My hotel practice order goes:

1. An open conference or ball room
2. Outside (nearby park?)
3. Rental car
4. Phil Smith Cave TM
5. Practice mute

Numbers 2 and 3 are obviously weather dependent, although I've practiced in a car in the heat of Texas summers. There are very few circumstances in which you should ever settle for number 5.

At one point, I had a small wooden box that I had filled with mattress topper materials. It worked, but didn't seem as flexible as the Phil Smith Cave TM.
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Troy Sargent
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PostPosted: Tue Dec 30, 2014 10:43 am    Post subject: Reply with quote

"pillow fort practice room" was always my best option. My practice mute travels with me and in the past I have asked to use an empty conference room and was allowed to
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HornnOOb
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PostPosted: Tue Dec 30, 2014 11:46 am    Post subject: Reply with quote

I have used basements, out buildings and open fields adjacent to the hotel. Once the Marriot let me use their huge auditorium to practice in. There's almost always a practice solution at hotels.
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Rapier232
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PostPosted: Tue Dec 30, 2014 12:29 pm    Post subject: Reply with quote

The latest Yamaha Silent Brass has only a little resistance. Certainly not enough to worry about for a few sessions. Even without the electronics plugged in it works well. More convenient than looking for other spaces or sitting in car parks.
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Bluesy
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PostPosted: Tue Dec 30, 2014 12:50 pm    Post subject: Reply with quote

I very much like a Harmon mute sans the stem.
I even practice on it when making noise is not verboten because I like its sound so much.

B/
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VetPsychWars
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PostPosted: Tue Dec 30, 2014 2:38 pm    Post subject: Reply with quote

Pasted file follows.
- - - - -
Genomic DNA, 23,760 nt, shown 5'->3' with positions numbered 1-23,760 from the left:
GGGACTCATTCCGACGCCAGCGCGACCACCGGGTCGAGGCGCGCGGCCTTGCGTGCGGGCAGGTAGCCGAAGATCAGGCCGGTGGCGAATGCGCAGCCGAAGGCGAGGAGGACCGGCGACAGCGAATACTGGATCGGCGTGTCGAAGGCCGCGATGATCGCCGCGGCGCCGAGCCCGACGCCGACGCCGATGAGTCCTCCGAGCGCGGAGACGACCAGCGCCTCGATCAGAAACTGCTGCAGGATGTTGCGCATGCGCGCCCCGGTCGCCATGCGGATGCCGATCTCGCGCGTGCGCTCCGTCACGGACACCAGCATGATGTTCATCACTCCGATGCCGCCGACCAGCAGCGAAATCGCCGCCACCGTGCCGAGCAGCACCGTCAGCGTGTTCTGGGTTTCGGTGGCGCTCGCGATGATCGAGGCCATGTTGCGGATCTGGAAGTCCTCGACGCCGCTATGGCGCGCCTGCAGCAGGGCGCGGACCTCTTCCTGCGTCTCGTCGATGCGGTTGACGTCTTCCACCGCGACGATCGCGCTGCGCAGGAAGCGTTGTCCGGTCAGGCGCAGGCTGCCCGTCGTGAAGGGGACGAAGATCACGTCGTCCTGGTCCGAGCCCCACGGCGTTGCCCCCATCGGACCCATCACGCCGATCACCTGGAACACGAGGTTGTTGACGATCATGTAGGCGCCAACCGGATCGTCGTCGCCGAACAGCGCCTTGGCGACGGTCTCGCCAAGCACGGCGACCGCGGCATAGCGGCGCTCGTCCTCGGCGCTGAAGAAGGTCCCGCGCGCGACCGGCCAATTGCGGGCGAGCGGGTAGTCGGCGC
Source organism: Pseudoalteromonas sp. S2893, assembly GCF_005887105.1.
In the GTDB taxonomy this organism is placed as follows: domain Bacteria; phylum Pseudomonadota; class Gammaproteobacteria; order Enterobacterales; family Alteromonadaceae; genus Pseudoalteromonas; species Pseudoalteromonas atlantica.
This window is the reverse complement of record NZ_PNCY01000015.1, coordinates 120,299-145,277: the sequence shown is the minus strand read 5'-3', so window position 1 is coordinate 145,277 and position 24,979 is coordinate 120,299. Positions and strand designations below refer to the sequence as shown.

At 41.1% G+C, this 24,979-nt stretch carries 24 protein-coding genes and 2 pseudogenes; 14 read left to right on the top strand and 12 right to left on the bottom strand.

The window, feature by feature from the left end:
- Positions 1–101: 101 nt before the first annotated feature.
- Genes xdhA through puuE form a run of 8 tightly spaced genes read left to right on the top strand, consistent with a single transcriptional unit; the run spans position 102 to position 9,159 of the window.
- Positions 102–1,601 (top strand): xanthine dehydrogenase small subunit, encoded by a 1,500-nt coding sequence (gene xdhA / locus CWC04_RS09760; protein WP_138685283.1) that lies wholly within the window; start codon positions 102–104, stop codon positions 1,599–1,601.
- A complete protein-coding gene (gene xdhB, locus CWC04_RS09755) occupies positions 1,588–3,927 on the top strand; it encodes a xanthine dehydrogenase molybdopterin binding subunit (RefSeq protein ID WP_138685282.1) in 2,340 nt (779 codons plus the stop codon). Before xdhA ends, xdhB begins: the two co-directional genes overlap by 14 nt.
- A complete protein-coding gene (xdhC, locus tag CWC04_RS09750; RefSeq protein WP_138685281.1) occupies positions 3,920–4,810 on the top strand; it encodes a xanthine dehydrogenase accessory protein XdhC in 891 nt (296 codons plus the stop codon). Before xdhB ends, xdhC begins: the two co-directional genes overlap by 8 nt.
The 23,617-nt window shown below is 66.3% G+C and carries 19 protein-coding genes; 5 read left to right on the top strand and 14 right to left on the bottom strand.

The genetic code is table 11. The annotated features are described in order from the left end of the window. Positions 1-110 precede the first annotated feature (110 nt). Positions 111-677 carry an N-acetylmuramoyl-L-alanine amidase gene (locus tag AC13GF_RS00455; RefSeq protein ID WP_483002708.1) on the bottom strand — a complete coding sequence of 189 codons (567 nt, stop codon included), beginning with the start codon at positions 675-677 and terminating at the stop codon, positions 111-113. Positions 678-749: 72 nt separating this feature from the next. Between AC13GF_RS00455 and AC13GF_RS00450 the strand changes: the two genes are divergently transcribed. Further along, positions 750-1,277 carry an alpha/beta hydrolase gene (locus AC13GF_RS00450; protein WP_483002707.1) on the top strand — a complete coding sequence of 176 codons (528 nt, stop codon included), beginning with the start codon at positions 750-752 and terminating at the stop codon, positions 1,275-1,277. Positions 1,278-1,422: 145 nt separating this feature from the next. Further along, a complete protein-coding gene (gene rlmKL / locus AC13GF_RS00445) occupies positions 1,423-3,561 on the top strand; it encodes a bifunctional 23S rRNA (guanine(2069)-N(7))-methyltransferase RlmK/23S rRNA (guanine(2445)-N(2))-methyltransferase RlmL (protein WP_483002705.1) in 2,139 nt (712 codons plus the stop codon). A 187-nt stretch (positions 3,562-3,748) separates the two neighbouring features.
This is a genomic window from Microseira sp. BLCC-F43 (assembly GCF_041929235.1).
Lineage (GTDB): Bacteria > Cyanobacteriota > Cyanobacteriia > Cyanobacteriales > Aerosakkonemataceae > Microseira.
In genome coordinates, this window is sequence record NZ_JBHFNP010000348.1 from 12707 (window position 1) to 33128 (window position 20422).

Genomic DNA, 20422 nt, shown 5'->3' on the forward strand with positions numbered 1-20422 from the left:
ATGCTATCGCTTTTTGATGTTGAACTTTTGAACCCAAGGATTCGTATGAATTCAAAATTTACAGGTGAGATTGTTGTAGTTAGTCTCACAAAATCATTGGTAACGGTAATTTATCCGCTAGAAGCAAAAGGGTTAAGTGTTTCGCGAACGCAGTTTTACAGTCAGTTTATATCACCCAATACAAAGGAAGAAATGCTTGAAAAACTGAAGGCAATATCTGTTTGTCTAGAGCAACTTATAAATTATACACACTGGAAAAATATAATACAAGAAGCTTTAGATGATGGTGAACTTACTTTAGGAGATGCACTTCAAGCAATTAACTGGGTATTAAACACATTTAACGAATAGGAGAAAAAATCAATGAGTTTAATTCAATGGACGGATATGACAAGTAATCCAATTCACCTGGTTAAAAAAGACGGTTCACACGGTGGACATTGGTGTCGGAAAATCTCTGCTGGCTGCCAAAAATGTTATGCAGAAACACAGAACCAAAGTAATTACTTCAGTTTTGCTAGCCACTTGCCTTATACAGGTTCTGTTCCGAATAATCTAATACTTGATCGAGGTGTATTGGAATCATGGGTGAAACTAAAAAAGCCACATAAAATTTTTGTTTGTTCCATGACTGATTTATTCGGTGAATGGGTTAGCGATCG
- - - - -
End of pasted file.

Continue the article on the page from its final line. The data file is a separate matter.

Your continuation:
While it's not truly silent, try this and see how you like it.

Find the stem for your Harmon and put it in. Play a few notes and pay attention to the resistance. Pull the stem a little and try again. Stop when it's resonant and the resistance drops.

Won't work for all horn and Harmon combinations, obviously, but it's one way to cut the sound down some without increasing the resistance.

Tom
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teddytrumpet
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PostPosted: Wed Jan 07, 2015 4:49 am    Post subject: Reply with quote

Maybe a couple of Crown Royal Bags inside each other over the bell? This would kill the projection, but would do little to change the resistance.

My son has a Wallace practice mute for his 'bone, it's got a stem inside the mute to adjust the resistance, it plays very well! I've also got a silent brass that I have no alternative but to use (although I hate it!).
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erdickso
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PostPosted: Wed Jan 07, 2015 5:50 am    Post subject: Reply with quote

I've also had a lot of success with the pillow fort idea. I prop the lid of my suitcase up with pillows and play into that. The suitcase seems to suck up more sound than just pillows alone.
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ErikE
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PostPosted: Wed Jan 07, 2015 7:53 am    Post subject: Hotel practice Reply with quote

I've never had a problem just practicing in a hotel room unmuted. I do this during the day, and generally maintain a low volume. Was nervous at first, but I haven't had a complaint yet. Then I use my Best Brass for early/late hours, or if I want to blow a little harder.

Great airport chapel suggestion!
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cheiden
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PostPosted: Wed Jan 07, 2015 9:05 am    Post subject: Reply with quote

Last post makes a good point. In my youth a larger amount of my practice was high and loud and you really can't get away with that in a hotel room. Nowadays most of my practice is full but not loud and even range exercises are at modest volume. It's been a long time since anyone's has complained.
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tpter1
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PostPosted: Wed Jan 07, 2015 9:05 am    Post subject: Reply with quote

Nonsense Eliminator wrote:
You know how when you were a kid you made forts out of pillows? I make one of those on the bed or a chair and stick the bell of my trumpet in it. It feels much better than any practice mute and I have both Silent Brass and Best Brass practice mutes.

I used to feel a little sheepish about this solution, but then I saw this:


Link


"I'd like to request 75 pillows, please".